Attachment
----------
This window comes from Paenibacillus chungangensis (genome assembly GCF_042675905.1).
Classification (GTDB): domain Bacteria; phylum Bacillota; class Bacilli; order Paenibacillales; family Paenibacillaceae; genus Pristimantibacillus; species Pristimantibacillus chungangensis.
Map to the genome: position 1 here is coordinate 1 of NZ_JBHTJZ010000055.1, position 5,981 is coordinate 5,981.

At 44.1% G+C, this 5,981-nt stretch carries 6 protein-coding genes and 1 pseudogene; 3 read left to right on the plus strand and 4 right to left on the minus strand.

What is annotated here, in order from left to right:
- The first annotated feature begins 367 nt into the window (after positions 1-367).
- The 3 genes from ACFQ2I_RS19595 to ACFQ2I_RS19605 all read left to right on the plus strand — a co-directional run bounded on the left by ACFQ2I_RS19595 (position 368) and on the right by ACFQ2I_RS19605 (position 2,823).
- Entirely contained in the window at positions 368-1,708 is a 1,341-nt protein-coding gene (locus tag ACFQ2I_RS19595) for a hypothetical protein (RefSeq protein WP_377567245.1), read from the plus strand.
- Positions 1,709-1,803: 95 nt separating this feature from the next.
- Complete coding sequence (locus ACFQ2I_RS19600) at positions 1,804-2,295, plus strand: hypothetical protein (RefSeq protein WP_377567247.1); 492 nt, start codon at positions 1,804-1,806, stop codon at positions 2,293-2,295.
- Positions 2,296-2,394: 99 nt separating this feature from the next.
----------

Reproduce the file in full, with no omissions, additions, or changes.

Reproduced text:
This window comes from Paenibacillus chungangensis (genome assembly GCF_042675905.1).
Classification (GTDB): domain Bacteria; phylum Bacillota; class Bacilli; order Paenibacillales; family Paenibacillaceae; genus Pristimantibacillus; species Pristimantibacillus chungangensis.
Map to the genome: position 1 here is coordinate 1 of NZ_JBHTJZ010000055.1, position 5,981 is coordinate 5,981.

At 44.1% G+C, this 5,981-nt stretch carries 6 protein-coding genes and 1 pseudogene; 3 read left to right on the plus strand and 4 right to left on the minus strand.

What is annotated here, in order from left to right:
- The first annotated feature begins 367 nt into the window (after positions 1-367).
- The 3 genes from ACFQ2I_RS19595 to ACFQ2I_RS19605 all read left to right on the plus strand — a co-directional run bounded on the left by ACFQ2I_RS19595 (position 368) and on the right by ACFQ2I_RS19605 (position 2,823).
- Entirely contained in the window at positions 368-1,708 is a 1,341-nt protein-coding gene (locus tag ACFQ2I_RS19595) for a hypothetical protein (RefSeq protein WP_377567245.1), read from the plus strand.
- Positions 1,709-1,803: 95 nt separating this feature from the next.
- Complete coding sequence (locus ACFQ2I_RS19600) at positions 1,804-2,295, plus strand: hypothetical protein (RefSeq protein WP_377567247.1); 492 nt, start codon at positions 1,804-1,806, stop codon at positions 2,293-2,295.
- Positions 2,296-2,394: 99 nt separating this feature from the next.